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Aug 01
Grace's picture


Photojournalism — the photography you use in newsmedi articles — plays by different rules artistic photography doesn't. You have to be respectful, cannot alter your photos and you need to be careful or show a bias. 

Gathering Information. In any situation where you are gathering information from someone -- even if for a project that will only be seen in school -- it's good to exchange information with your subjects. HINT: When you take pictures of people, when you interview them, look at this process as a form of conversation; if you share information about yourself, they're more likely to share back. Tell them who you are associated with, why you are taking their photo, and where it might be published. Make sure they are OK with what you are doing.

  • Permissions and identification. When you ask for permission and for personal information depends on the situation. Sometimes, if you see a great picture, just take it and then ask. It's a good rule, if you plan to publish any photo you might take (publish meaning that your photo would be printed or shown or posted to external (non-school) audiences) to ask permission ahead of time. Either way, make sure they are OK with the fact their picture will be made public.
    •  Generally if there are more than five people in a photograph, you won't have to identify each one. But, again, it's best to get the identification information while you are there.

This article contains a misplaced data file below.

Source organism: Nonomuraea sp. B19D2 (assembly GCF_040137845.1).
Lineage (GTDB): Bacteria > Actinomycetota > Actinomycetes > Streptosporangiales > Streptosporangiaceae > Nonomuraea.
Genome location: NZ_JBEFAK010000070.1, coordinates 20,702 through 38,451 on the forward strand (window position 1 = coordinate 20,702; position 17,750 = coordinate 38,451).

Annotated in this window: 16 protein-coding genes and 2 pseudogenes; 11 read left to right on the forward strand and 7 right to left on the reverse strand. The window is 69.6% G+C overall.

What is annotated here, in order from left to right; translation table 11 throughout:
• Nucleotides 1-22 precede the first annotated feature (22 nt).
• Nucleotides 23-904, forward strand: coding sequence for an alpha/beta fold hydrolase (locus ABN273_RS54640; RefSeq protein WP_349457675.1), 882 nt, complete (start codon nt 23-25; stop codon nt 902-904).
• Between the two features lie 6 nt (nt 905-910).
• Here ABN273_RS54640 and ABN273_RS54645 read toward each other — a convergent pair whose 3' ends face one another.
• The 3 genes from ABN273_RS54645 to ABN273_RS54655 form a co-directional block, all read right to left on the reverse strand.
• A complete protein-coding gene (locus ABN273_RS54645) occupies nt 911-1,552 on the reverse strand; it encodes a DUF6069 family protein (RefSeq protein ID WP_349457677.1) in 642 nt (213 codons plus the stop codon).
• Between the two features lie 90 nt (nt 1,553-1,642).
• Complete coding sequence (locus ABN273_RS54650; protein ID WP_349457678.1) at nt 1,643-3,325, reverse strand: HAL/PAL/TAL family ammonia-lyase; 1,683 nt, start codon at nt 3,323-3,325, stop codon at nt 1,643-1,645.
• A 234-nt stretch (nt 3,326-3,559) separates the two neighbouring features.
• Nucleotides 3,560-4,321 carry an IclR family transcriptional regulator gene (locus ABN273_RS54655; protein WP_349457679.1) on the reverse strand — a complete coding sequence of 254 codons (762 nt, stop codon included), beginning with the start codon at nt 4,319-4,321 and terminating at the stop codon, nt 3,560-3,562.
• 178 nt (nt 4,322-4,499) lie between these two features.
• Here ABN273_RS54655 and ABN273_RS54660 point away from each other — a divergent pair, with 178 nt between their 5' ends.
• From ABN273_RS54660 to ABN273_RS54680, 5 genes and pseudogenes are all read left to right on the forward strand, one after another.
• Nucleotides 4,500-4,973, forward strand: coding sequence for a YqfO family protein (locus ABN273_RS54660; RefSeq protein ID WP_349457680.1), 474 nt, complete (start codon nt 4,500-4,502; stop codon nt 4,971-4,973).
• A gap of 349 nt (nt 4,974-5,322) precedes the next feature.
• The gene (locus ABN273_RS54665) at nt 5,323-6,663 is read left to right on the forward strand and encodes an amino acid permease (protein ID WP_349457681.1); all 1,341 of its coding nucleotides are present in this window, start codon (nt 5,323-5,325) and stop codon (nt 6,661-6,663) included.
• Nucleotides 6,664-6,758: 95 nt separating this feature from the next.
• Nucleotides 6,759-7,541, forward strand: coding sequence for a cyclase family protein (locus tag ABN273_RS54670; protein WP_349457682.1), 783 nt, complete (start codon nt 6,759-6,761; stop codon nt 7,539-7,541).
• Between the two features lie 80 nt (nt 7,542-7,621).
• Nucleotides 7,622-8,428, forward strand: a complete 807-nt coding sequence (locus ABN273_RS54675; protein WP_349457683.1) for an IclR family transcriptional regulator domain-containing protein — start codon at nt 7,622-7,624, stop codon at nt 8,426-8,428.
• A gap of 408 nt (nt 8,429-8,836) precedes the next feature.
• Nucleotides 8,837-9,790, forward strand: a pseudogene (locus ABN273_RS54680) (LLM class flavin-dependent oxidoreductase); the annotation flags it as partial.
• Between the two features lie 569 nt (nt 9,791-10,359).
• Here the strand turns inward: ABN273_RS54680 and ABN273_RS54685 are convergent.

• Make sure to ask for name, age, hometown and some way to contact them -- email or phone -- in case you have questions.
    • HINT: Take a pad and pen with you always and hand the pen and pad to the subject to get them to write their information; that insures accuracy but make sure you can read their handwriting.

Staging. Traditionally, photojournalism should not be staged -- you are trying to capture scenes as they happen. You should not tell the subject to smile or stand a certain way or to pose for you. Photojournalism for an article should be a natural moment that is captured without outside interference. Because these photos are for news, they should reflect what is happening naturally. The only time you can stage a photo for photojournalism is when you do an environmental portrait — a photo where you can pose your subject with an environment or an object that represents their personality or profession. 

  • HINT: There are situations, though, when you DO want to pose someone, say for a profile and you can ask them to stop what they are doing or you can move them to better light or better framing. Your intention on this kind of shot is to try to show what they look like in a way that helps the viewer see inside them a bit. So if you are taking a portrait shot, try to put them in the element of the story that is important -- a farmer might be best photographed in a barn, or with animals, or in the field, etc. 

Bias. In gathering information you should always be aware of your bias. And this doesn't necessarily mean just your political beliefs. You might really object to hunting, yet you are doing a story on someone who hunts. You need to take care that you are not photographing the subject in a way that casts the hunter in a bad light. If you don't like a certain politician or community leader you are photographing, it would be biased to take a picture of that person in a shadow or making a weird face or even frowning. You're capturing a moment in time, not showing your own opinion on it. 

Editing. The photos you take have to be natural and true accounts of what you saw. You cannot digitally alter the photo dramatically in Photoshop. Changing the shape of someone's nose or editing out a sign in the background makes your photo untrue, and you can actually get in some trouble for it. You can adjust your lighting or picture quality or make the photo black and white to help make it more publication ready, but these adjustments must be minimal. HINT: The more pictures the better; don't be afraid to take lots and lots of pictures; this will help you when it comes time to edit because you'll have lots to choose from. 

[Photo Credit: YWP Photo Library, Gabrielle MckItty]